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Dark Waters: Chapter 2
Jarvis stirred in his sleep. His mind was muddled by the distant sounds of the present as they slowly brought him back to consciousness. He moaned softly, his face contorting into a scowl at the thought of being roused from this blessed escape.
A rough scraping noise earned an angry growl, and then, finally, his eyes snapped open.
Either he had dozed off during his watch and was about to be mauled by an angry animal, or Asher had done the mauling and was hauling his prey off to bury. Jarvis shook his head clear; his thoughts were still muffled by fatigue.
Looking around, he could see no sign of the boy. The fire had died down to a low flicker, he noticed. He could hardly see five feet in front of him. His heart pounded a little louder than he cared for. The scuffling resumed, and Jarvis whipped his head and gaped, still with terror, in the direction of the noise. He reached instinctively for his knife, then remembered with a sinking heart that it was stowed in a pack some feet away.
A figure began to appear, distorted by the flickering light of the flames. Jarvis’ face hardened in preparation for conflict, “I suggest you leave.” He hoped his voice hadn’t betrayed him.
“What did I do?” The figure replied in confusion. Jarvis thought he’d detected a hint of mockery in the voice. Then, he was sure of it.
“Asher,” Jarvis scolded.
By now, the boy had come into plain view. He stood a small distance from the waning flames, and Jarvis saw this as a suggestion of defiance.
A smirk came over his face now, “Did I startle you?”
Jarvis stood, a bit flushed by his arrogance, “You know very well the dangers of wandering off on your own, away from the protection of the fire.
Asher raised a brow as he glanced down at the fire pit, clearly doubting its significance.
Annoyed at the boy’s lack of concern, he clenched his fists, “Well? What do you have to say for yourself?”
“What a nice welcome I receive after doing us both such a huge favor…” Asher said in a disinterested tone, glancing around.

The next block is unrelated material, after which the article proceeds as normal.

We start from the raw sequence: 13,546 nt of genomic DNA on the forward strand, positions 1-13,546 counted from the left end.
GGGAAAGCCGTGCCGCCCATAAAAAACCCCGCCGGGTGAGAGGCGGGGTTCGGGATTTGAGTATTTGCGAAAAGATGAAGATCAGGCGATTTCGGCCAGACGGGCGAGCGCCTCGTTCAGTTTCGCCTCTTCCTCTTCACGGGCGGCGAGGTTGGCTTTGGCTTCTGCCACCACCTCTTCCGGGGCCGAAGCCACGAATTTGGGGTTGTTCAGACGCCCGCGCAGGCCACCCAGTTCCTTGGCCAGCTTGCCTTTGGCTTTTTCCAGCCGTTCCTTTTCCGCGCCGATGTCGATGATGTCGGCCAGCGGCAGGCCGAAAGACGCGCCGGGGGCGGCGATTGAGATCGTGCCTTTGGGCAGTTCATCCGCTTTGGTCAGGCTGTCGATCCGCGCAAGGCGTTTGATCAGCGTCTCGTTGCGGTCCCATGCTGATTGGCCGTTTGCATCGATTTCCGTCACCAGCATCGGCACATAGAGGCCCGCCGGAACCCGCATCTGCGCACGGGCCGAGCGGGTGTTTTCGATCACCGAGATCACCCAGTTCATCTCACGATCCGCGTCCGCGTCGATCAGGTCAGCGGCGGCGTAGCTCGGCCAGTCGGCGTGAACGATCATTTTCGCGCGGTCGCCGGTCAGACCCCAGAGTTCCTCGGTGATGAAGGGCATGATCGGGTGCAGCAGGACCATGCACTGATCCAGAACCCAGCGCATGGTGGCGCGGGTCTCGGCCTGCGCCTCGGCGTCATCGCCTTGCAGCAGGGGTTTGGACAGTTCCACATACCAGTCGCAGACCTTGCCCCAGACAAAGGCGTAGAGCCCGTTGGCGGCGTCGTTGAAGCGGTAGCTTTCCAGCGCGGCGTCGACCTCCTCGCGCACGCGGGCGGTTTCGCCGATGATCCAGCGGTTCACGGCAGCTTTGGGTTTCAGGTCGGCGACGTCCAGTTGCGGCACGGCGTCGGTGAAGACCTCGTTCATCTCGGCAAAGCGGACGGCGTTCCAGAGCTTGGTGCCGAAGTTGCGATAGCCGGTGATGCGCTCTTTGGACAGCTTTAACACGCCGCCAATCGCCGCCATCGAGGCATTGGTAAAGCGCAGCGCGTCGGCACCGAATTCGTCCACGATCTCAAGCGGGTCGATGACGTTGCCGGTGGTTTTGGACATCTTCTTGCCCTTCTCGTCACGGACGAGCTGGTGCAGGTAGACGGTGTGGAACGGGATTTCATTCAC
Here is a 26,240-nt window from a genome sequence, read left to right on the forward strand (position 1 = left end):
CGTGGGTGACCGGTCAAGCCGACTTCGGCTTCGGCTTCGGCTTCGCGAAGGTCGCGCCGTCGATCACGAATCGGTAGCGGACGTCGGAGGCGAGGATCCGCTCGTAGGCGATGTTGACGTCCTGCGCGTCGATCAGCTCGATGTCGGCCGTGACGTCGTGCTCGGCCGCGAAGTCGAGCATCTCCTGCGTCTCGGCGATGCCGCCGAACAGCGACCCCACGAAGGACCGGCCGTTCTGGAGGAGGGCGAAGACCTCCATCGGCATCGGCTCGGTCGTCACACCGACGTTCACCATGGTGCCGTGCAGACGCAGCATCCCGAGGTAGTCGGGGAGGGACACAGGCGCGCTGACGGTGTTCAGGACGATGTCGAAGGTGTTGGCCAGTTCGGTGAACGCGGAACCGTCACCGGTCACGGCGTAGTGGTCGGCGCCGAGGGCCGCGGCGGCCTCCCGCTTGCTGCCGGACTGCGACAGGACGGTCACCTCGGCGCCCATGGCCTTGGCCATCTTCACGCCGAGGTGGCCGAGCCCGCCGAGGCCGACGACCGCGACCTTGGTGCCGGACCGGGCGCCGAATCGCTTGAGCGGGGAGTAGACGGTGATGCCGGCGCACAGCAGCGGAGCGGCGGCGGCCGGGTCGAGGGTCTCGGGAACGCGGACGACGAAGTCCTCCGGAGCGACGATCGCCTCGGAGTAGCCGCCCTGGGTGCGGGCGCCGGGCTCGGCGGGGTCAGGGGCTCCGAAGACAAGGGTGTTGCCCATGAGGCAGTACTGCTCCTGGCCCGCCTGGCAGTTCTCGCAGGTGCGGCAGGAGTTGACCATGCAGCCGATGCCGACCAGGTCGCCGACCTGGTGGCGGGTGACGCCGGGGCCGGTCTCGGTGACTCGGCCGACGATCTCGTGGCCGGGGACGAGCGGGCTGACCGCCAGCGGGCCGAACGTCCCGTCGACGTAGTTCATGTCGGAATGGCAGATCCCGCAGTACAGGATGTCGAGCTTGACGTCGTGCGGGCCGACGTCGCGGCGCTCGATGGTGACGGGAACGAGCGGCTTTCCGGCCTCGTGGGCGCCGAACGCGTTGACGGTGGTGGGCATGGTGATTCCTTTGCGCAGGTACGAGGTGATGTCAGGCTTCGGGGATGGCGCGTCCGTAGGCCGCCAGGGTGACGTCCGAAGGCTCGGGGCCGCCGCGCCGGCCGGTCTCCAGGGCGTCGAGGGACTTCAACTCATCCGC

“What favor?” Jarvis growled, growing more livid by the second. He paused, “What did you do, Asher?”
Asher allowed a smile to touch his features, “I got us food.”
Jarvis stuttered, then replied, “How? You know better than to—“
“Relax,” Asher interrupted with a manner that made Jarvis want to smack him upside the head, “I got a good deal. Sales had been slow, and the man I got it from was eager to give it away. Nothing’s wrong with it, but it was more than his family could eat. It would have spoiled. So he gave it to me.”
Jarvis stiffened at the mention of a ‘good deal’ and hoped desperately that the rest of his story was more than just a cover-up, “The guy was a butcher?”
Asher hesitated a moment, “Yeah. I mean, I’m assuming so.”
Nice cover, Jarvis thought with a sneer, “And he gave it to you for free?”
“Yeah,” Asher nodded, a little to eagerly, “I guess I make a good impression.”
Jarvis looked at him skeptically after that statement, “Do you?”
“Good enough. After all, you insisted I travel with you. I must have made some lasting impression,” There was a hint of humor is his cocky voice.
“Sometimes I wonder if that was the best choice…” he grinned beside himself and added, “So what make all the noise?”
Jarvis smirked openly now, “The loud, irritating noise. You know, besides your voice. The one that woke me up.”
Asher snapped his mouth, which seemed to be open in shock, shut. He looked like a deer caught in the headlights, but recovered quickly with sly ease, “Oh, you mean the sack?”
“The sack,” Jarvis repeated in a somber tone, “You brought a sack?”
“Yeah. A little too heavy for my liking, but we may as well try selling it in the next town.”
“Sell the sack?”
“Lots of grain in it,” Asher shrugged.
Jarvis was silent a moment, “You failed to mention that before. I was beginning to think you’d gone completely nuts.”
“No, that’s you, old man,” taunted Asher in response.
“Where did you get the sack, Asher?” Jarvis’ suspicious tone returned.
“Where do you think?”
Jarvis decided he’d heard too much of Asher’s mockery for one night, and in an effort to refrain from punching him in the mouth, took a deep breath, “Go to sleep.”
The morning was dreary. Grey clouds hung low in the sky and the thickness of the air threatened rain. The farmers would rejoice at this; Jale sat in the center of one of the driest expanses in the land. This thought led Jarvis back to the sack of grain, and he couldn’t help but wonder where and how it could have been grown. Certainly not around here, he thought. Grain came at a hefty price. He knew this from years of trading. If grain was so hard to come by, why would someone give it away so easily? Dwelling too much on this topic threatened to imprison Jarvis in a dark mood, so he glanced around for a distraction.
Asher, as always, was sauntering ahead. Jarvis guessed it was a way for him to feel superior. In his opinion, it was a way to be stupid. The kid knew nothing about this life, that much he’d gathered. But of course, he didn’t own him.
As if on cue, Asher looked back and smirked, “What’s taking so long?”
“Don’t you ever stop?” Jarvis rolled his eyes.
“Stop what?” Asher asked, his look of innocence not exactly convincing.
“Moving. Talking. Breathing.” Jarvis snapped, then smiled, “Remind me never to give you caffeine?”
“Is that a drug?” Asher blinked.
“For you, it would be…”
Asher opened his mouth to speak, then stopped. It was common for every thought churning in his mind’s cogs to stop at the slightest distraction. He stopped a moment and squinted into the glaring sun, holding his hand over his brow to shield his eyes.